Is More Consolidation of Open Source Leadership Coming?
In case you missed the news, Stormy Peters, who functioned as executive director of the GNOME Foundation, has stepped down, and you can read her blog post about the decision here. Peters, a very well-known open source leader, is moving on to Mozilla, where she will purportedly work on the open web. She had been leading the GNOME Foundation since 2008, and, of course, her decision comes immediately after Canonical made the decision to standardize on the new Unity shell, causing many to wonder about the future of GNOME.
Peters' move to Mozilla is particularly notable, though. Among the questions it raises are whether open source communities are headed for consolidation, and whether that would be a good thing.
According to Peters' post, she will continue to have some level of involvement with GNOME, but received an attractive offer:
"So I am really sad to say that I am leaving my paid position as Executive Director. It’s been really hard to write this blog post because I really don’t want to leave. (And I won’t be leaving – more on that later.) However, I’ve been offered a great opportunity to work on the open web at Mozilla. As you all know, I think we need to be pushing for freedom on the web as much as we’ve pushed for it on the desktop. So I see this next step as continuing in my contributions to making sure users have a completely free and open experience when using technology."
The move sounds like a good one for Peters, and users of Mozilla's many high-quality open source products. It won't be a surprise to see more notable open source pundits move to new roles, or to see the open source arena consolidate going forward. Many observers are convinced that the era of endless fragmentation of Linux distros, for example, is drawing to a close. That could point to community leaders behind existing distros working with each other on an increasing basis, or jumping ship and bringing knowledge from one project to another one.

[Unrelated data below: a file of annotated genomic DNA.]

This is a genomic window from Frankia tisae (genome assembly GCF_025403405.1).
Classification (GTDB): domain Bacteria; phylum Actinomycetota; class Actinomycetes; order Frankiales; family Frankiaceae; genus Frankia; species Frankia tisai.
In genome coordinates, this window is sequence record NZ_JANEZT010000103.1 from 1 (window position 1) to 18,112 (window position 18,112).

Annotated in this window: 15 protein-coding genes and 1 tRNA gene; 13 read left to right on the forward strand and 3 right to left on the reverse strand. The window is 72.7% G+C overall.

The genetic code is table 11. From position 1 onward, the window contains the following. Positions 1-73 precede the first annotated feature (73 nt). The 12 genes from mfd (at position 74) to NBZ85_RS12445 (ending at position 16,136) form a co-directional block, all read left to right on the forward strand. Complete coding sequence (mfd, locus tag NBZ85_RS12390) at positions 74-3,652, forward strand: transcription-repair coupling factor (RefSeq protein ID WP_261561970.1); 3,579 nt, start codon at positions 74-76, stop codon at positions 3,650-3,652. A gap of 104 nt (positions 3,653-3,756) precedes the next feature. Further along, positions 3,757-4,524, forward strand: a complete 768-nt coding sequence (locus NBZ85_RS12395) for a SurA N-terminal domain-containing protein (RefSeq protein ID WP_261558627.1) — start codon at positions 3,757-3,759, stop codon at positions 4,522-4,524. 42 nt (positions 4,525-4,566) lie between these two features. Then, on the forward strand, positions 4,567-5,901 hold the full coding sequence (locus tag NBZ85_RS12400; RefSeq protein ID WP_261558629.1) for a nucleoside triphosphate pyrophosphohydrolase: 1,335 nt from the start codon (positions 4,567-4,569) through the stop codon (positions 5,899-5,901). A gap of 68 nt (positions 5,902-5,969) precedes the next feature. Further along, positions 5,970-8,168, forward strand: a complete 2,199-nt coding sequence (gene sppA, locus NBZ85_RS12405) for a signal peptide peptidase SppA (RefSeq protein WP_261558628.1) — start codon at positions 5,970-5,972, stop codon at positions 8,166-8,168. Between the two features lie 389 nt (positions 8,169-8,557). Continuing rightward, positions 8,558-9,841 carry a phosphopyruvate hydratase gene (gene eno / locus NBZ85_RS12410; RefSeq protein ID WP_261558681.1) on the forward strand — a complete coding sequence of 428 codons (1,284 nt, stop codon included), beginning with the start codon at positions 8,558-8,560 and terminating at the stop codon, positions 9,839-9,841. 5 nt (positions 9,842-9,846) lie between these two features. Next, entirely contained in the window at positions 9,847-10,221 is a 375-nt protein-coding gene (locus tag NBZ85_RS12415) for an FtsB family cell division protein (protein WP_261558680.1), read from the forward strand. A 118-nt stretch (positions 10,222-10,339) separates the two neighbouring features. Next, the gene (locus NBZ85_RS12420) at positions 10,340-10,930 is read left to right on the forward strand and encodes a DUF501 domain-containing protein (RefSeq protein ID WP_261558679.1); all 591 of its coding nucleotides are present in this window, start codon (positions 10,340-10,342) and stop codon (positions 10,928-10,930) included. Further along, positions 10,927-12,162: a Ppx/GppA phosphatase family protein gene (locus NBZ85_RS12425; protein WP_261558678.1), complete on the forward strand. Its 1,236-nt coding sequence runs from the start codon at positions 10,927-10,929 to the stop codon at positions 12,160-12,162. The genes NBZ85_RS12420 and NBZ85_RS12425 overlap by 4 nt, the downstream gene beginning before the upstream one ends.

Even in the world of us open source bloggers, there are notable moves. Matt Asay, one of the best known bloggers on open source topics, was named Canonical's COO recently, overseeing Ubuntu and more.
Steven J. Vaughan-Nichols wonders, in the wake of Peters' exit, if open source community leaders need strong leaders:
"If you want an open source project to really move forward, you might be able to pull it off without a superstar programmer leader. But without a top-dog, whether they can program their way out of a paper bag or not, that can lead developers to creating great work, you're in trouble."
Open source projects of all stripes do need strong leaders, and let's hope that the GNOME Foundation names one. Still, it may not be the worst thing for the existing pool of open source leaders to consolidate. Mozilla swings a big stick, and will swing a bigger one with Stormy Peters. Commercial open source companies are finally finding success, and platforms like Android are spreading their influence all over the world. The bigger the projects from players like Mozilla and Google get, the more likely it is that existing open source leadership will consolidate around them.